It all started with a simple and innocent question: what is breathing and is it different from respiration? We answered the question, which led us to our first follow-up question, how do other systems of the body contribute to and/or affect respiration? This, naturally, led to the second follow-up question: how is this information practical and/or useful to me? Well, if I can control my rate of breathing, this may be a good (or bad) thing. For instance, when I need to calm down, I can take deeper, slower breaths to breathe easy. On the flip side, when I need to speed up, I can huff and puff. This knowledge is useful in training because respiration can affect metabolism. Of course, the opposite is also true as the metabolic state can affect respiration. So the chicken or the egg, fight or digest?

Since the process of respiration includes internal processes (i.e., internal transport of blood), I know that I need to keep my cardiovascular system (heart, arteries, blood, etc.) healthy. After all, it’s pumping blood and aiding in respiration (among other duties!). So the question begs, what do I need to do to keep my cardiovascular system healthy? The American Medical Association offers tips for heart health and the American Heart Association recommends physical activity. Both associations, as well as every other medical tradition (ever), also stress diet in keeping the heart functioning in optimal order. So, understanding the chemicals, elements, compounds for healthy cellular function is paramount.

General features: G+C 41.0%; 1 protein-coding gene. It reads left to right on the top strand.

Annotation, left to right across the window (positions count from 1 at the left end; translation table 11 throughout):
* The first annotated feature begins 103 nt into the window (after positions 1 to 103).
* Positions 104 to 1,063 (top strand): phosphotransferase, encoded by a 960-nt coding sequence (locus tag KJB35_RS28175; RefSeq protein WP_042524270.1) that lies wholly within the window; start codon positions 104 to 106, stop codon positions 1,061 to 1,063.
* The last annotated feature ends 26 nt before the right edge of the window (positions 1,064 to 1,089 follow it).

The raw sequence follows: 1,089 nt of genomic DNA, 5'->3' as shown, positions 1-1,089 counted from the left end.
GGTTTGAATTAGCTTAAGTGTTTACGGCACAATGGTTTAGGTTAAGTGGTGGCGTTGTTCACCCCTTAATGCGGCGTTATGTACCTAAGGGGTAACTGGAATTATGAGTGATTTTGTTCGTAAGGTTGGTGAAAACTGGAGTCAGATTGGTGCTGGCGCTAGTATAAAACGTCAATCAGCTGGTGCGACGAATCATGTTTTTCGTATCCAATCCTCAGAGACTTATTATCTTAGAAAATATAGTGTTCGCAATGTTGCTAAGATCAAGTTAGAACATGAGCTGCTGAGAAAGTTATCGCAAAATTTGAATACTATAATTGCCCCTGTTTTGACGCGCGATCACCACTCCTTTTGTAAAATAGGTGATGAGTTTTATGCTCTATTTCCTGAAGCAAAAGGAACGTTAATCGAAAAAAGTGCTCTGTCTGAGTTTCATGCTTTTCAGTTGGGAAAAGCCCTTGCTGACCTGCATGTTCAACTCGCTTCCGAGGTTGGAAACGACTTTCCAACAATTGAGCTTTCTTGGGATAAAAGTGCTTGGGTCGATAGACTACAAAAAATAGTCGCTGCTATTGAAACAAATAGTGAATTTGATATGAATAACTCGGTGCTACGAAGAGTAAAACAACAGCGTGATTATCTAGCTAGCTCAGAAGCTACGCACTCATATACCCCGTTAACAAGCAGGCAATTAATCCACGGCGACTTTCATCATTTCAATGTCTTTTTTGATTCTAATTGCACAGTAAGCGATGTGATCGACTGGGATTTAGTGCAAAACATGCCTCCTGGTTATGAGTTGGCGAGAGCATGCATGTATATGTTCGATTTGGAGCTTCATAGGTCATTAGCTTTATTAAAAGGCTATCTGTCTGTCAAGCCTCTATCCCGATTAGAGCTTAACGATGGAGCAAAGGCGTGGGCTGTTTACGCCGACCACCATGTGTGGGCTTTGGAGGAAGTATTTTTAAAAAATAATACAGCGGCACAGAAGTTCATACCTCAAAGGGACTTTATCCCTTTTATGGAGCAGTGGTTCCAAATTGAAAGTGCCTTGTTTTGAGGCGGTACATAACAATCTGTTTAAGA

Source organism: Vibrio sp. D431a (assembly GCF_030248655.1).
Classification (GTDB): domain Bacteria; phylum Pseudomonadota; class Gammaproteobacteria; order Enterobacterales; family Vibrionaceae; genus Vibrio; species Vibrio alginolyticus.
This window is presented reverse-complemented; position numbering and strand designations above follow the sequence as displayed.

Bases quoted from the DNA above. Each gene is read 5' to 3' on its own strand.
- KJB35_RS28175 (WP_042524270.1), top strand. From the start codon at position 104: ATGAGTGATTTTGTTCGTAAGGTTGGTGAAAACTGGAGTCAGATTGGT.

Lastly, it’s good to become familiar with the most important thing you do daily. And, in the future, if you take some sort of physically oriented class (anything physical), when the teacher says breathe, you aren’t confused that the teacher wants you to stimulate your mitochondria or increase the efficacy of your ATP reactions or willfully dilate the apertures in your alveoli. Cause if you could do that, then do you really need to take classes…?